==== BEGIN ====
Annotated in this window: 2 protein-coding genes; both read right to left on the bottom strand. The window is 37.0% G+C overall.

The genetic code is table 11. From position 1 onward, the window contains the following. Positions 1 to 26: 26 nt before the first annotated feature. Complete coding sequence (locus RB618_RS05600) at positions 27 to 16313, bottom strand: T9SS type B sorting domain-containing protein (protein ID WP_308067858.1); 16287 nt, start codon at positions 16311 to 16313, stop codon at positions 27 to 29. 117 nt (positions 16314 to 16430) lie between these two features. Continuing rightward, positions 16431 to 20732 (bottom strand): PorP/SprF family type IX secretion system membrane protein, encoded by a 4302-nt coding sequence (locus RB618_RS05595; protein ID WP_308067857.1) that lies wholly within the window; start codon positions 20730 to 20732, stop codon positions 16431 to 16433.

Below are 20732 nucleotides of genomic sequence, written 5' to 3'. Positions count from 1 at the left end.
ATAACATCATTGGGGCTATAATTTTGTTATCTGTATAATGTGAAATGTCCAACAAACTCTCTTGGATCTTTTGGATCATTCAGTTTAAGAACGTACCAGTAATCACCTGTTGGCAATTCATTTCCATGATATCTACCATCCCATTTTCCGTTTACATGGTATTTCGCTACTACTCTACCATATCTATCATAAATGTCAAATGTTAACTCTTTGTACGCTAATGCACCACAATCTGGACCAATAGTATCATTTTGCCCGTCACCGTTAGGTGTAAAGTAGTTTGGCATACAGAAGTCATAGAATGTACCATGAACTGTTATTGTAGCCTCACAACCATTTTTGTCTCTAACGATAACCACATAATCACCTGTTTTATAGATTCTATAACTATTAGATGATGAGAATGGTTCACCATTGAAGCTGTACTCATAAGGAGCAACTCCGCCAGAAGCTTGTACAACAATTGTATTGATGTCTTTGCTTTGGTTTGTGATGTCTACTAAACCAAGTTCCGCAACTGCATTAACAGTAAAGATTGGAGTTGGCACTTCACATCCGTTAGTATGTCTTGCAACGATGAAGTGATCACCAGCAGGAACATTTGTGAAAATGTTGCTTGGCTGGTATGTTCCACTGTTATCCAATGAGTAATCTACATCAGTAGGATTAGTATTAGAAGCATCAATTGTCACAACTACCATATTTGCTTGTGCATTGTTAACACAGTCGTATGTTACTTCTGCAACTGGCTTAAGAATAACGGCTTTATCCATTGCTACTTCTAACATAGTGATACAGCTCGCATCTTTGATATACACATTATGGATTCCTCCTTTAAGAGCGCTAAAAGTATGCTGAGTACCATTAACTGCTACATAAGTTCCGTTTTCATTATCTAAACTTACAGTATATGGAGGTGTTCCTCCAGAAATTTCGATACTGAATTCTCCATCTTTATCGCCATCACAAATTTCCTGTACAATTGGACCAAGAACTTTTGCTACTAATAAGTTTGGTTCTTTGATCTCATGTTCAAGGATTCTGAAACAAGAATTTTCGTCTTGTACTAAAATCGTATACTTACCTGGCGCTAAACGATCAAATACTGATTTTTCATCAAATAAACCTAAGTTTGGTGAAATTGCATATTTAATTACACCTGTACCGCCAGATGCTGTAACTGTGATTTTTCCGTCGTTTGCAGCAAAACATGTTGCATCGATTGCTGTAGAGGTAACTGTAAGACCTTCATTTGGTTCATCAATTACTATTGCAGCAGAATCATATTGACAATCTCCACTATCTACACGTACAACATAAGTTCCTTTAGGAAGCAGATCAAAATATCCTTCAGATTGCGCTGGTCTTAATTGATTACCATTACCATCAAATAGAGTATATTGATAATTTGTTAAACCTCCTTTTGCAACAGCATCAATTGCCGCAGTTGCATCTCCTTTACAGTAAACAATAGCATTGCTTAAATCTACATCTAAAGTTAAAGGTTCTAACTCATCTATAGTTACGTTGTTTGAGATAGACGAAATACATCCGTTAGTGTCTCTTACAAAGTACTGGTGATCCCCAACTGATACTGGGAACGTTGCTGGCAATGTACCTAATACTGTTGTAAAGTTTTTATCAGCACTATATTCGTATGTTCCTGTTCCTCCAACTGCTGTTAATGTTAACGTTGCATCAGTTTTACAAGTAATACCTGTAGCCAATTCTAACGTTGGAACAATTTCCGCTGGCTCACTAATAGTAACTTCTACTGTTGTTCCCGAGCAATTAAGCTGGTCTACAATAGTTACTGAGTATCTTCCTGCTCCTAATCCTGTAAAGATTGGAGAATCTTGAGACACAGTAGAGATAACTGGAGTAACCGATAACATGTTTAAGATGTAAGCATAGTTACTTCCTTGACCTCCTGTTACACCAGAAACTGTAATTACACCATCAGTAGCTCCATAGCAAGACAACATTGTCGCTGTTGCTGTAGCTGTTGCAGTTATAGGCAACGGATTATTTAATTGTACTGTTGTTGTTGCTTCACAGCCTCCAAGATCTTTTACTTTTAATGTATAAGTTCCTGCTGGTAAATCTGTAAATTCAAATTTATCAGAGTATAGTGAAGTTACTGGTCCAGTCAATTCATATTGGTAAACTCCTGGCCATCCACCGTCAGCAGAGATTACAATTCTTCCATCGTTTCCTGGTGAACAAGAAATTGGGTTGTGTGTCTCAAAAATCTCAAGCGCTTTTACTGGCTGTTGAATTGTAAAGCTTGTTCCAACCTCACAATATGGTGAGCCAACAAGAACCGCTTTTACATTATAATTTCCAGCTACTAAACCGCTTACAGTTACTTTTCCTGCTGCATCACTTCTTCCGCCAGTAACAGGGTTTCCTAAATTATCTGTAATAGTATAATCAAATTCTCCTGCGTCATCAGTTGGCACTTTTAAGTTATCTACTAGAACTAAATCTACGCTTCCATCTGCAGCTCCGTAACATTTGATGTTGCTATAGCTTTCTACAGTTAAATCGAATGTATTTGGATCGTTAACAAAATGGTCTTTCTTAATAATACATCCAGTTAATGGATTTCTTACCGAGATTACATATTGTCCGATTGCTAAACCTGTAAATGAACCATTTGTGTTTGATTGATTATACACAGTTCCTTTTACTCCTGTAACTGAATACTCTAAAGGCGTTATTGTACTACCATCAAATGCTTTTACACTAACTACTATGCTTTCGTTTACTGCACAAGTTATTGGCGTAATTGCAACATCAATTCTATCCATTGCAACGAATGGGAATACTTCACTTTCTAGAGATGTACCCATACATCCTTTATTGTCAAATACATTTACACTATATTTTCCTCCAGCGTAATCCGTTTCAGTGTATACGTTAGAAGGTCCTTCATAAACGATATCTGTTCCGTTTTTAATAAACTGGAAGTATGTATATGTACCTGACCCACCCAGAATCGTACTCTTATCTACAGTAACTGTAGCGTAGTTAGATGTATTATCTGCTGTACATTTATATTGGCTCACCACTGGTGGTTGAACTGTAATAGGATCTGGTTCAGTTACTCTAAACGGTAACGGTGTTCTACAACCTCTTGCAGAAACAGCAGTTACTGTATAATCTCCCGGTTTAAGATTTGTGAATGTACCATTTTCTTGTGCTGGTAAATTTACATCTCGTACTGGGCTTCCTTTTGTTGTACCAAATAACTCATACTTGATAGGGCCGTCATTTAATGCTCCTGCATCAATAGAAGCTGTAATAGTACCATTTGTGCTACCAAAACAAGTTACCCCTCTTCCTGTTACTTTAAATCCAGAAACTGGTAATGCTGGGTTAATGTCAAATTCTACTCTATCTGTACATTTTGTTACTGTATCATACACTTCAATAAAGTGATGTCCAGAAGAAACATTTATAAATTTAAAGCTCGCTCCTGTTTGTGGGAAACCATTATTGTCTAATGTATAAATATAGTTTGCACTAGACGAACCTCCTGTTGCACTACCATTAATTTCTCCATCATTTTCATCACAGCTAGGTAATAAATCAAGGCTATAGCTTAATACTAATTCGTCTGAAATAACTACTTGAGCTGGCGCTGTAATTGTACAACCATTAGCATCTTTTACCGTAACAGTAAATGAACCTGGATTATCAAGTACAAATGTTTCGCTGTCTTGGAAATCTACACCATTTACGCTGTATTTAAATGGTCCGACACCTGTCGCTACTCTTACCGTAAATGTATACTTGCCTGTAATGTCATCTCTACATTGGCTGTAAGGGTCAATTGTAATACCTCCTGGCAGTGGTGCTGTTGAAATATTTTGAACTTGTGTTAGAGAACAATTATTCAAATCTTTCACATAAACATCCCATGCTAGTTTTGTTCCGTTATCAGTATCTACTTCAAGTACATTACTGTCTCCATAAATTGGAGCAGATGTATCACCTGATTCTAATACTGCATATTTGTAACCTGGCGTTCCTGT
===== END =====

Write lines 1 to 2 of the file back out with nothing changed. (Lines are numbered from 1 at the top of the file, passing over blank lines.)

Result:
Annotated in this window: 2 protein-coding genes; both read right to left on the bottom strand. The window is 37.0% G+C overall.

The genetic code is table 11. From position 1 onward, the window contains the following. Positions 1 to 26: 26 nt before the first annotated feature. Complete coding sequence (locus RB618_RS05600) at positions 27 to 16313, bottom strand: T9SS type B sorting domain-containing protein (protein ID WP_308067858.1); 16287 nt, start codon at positions 16311 to 16313, stop codon at positions 27 to 29. 117 nt (positions 16314 to 16430) lie between these two features. Continuing rightward, positions 16431 to 20732 (bottom strand): PorP/SprF family type IX secretion system membrane protein, encoded by a 4302-nt coding sequence (locus RB618_RS05595; protein ID WP_308067857.1) that lies wholly within the window; start codon positions 20730 to 20732, stop codon positions 16431 to 16433.